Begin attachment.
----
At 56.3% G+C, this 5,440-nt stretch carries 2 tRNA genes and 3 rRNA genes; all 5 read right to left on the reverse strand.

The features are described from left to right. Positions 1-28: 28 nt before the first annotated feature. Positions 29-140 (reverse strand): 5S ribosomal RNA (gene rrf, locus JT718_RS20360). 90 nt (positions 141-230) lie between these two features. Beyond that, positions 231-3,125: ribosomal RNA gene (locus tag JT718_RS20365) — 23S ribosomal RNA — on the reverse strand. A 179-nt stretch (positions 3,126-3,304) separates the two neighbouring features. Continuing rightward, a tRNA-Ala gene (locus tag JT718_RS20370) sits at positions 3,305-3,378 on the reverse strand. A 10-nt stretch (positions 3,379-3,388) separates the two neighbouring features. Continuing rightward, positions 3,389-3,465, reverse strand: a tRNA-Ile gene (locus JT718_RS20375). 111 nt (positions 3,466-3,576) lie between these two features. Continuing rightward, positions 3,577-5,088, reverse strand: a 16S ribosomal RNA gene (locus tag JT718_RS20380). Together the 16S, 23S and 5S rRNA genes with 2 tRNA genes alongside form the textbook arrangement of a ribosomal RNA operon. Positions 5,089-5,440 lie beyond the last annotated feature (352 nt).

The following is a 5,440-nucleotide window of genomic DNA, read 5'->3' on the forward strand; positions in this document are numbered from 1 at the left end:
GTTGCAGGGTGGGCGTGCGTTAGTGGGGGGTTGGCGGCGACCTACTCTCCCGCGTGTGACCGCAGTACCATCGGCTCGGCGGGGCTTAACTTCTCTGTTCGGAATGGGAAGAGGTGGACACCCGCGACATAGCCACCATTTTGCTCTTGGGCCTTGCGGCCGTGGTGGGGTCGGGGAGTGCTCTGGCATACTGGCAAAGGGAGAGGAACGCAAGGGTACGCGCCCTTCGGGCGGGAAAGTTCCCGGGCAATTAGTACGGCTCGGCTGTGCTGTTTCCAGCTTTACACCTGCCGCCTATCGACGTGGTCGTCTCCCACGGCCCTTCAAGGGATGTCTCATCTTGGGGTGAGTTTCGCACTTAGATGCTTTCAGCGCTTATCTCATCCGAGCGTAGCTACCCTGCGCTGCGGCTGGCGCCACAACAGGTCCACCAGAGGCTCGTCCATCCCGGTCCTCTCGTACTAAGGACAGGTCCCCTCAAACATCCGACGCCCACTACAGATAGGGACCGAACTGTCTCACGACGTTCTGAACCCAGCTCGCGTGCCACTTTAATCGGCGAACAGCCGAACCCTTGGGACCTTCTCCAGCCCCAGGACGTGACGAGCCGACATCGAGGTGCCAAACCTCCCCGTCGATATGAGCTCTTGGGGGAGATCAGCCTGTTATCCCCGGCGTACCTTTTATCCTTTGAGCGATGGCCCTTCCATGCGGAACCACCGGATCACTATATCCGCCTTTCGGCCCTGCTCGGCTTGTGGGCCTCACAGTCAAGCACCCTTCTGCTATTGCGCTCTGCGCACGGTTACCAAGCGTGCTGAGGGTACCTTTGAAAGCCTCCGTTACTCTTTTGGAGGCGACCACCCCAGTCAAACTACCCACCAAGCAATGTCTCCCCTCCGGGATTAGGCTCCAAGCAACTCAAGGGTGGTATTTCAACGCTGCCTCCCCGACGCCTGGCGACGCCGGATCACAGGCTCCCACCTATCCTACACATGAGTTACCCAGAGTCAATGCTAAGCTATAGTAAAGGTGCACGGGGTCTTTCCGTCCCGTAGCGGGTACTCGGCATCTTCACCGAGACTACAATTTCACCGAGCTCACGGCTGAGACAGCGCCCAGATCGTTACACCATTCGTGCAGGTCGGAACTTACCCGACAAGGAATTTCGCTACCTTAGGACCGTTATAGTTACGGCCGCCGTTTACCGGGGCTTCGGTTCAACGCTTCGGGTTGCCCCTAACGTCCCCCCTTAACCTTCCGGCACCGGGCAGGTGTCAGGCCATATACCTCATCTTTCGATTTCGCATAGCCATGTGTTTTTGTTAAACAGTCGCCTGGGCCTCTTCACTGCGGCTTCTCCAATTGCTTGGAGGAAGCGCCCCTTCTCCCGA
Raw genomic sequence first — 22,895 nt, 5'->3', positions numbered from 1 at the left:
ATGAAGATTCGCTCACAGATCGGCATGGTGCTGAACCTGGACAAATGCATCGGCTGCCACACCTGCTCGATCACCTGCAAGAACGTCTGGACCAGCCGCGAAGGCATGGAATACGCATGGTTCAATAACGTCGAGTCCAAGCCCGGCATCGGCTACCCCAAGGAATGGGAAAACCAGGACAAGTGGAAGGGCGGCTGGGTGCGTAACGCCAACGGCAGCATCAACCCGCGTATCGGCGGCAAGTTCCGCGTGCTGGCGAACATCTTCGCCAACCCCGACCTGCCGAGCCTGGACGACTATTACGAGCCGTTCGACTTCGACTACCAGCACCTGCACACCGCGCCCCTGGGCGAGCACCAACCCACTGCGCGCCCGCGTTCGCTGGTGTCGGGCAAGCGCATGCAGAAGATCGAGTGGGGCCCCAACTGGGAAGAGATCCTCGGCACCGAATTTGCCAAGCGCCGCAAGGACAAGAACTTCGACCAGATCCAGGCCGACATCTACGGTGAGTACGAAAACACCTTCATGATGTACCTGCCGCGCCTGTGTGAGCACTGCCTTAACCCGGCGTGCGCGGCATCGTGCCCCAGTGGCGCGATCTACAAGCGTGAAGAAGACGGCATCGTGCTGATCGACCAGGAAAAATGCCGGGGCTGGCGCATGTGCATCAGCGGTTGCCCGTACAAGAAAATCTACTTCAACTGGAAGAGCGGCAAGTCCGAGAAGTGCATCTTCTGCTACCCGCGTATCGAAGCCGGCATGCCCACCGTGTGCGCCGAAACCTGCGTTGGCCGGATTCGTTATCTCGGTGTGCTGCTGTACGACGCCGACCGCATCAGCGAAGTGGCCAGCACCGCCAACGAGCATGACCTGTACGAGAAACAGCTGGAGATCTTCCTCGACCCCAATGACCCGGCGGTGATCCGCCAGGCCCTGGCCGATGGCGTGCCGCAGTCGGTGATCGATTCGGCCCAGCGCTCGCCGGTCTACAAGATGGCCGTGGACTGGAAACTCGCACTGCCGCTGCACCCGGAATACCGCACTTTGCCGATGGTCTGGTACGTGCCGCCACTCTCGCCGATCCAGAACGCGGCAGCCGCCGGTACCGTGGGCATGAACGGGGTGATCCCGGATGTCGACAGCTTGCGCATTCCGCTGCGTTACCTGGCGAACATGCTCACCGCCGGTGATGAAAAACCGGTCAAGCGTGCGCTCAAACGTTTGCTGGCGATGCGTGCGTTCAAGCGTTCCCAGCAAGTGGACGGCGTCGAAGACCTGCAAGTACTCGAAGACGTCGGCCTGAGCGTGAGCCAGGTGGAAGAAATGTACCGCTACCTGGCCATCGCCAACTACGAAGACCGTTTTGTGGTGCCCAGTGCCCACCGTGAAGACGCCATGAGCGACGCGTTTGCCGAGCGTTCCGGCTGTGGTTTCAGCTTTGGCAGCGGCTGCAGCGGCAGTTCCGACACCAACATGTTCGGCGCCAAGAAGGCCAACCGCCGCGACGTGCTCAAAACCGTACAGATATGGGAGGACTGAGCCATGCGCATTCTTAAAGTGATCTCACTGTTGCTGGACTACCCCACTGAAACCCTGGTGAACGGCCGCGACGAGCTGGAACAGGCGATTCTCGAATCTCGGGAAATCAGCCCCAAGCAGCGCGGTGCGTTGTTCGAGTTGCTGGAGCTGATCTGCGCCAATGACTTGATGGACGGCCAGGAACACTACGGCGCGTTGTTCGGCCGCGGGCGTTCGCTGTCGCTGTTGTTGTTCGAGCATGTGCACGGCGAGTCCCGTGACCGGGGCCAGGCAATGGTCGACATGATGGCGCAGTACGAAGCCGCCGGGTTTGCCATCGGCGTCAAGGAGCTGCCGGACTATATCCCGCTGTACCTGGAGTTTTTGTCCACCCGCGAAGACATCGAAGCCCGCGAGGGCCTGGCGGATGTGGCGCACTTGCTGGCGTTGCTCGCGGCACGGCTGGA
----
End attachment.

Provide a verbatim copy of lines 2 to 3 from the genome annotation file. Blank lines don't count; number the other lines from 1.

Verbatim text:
The features are described from left to right. Positions 1-28: 28 nt before the first annotated feature. Positions 29-140 (reverse strand): 5S ribosomal RNA (gene rrf, locus JT718_RS20360). 90 nt (positions 141-230) lie between these two features. Beyond that, positions 231-3,125: ribosomal RNA gene (locus tag JT718_RS20365) — 23S ribosomal RNA — on the reverse strand. A 179-nt stretch (positions 3,126-3,304) separates the two neighbouring features. Continuing rightward, a tRNA-Ala gene (locus tag JT718_RS20370) sits at positions 3,305-3,378 on the reverse strand. A 10-nt stretch (positions 3,379-3,388) separates the two neighbouring features. Continuing rightward, positions 3,389-3,465, reverse strand: a tRNA-Ile gene (locus JT718_RS20375). 111 nt (positions 3,466-3,576) lie between these two features. Continuing rightward, positions 3,577-5,088, reverse strand: a 16S ribosomal RNA gene (locus tag JT718_RS20380). Together the 16S, 23S and 5S rRNA genes with 2 tRNA genes alongside form the textbook arrangement of a ribosomal RNA operon. Positions 5,089-5,440 lie beyond the last annotated feature (352 nt).

The following is a 5,440-nucleotide window of genomic DNA, read 5'->3' on the forward strand; positions in this document are numbered from 1 at the left end: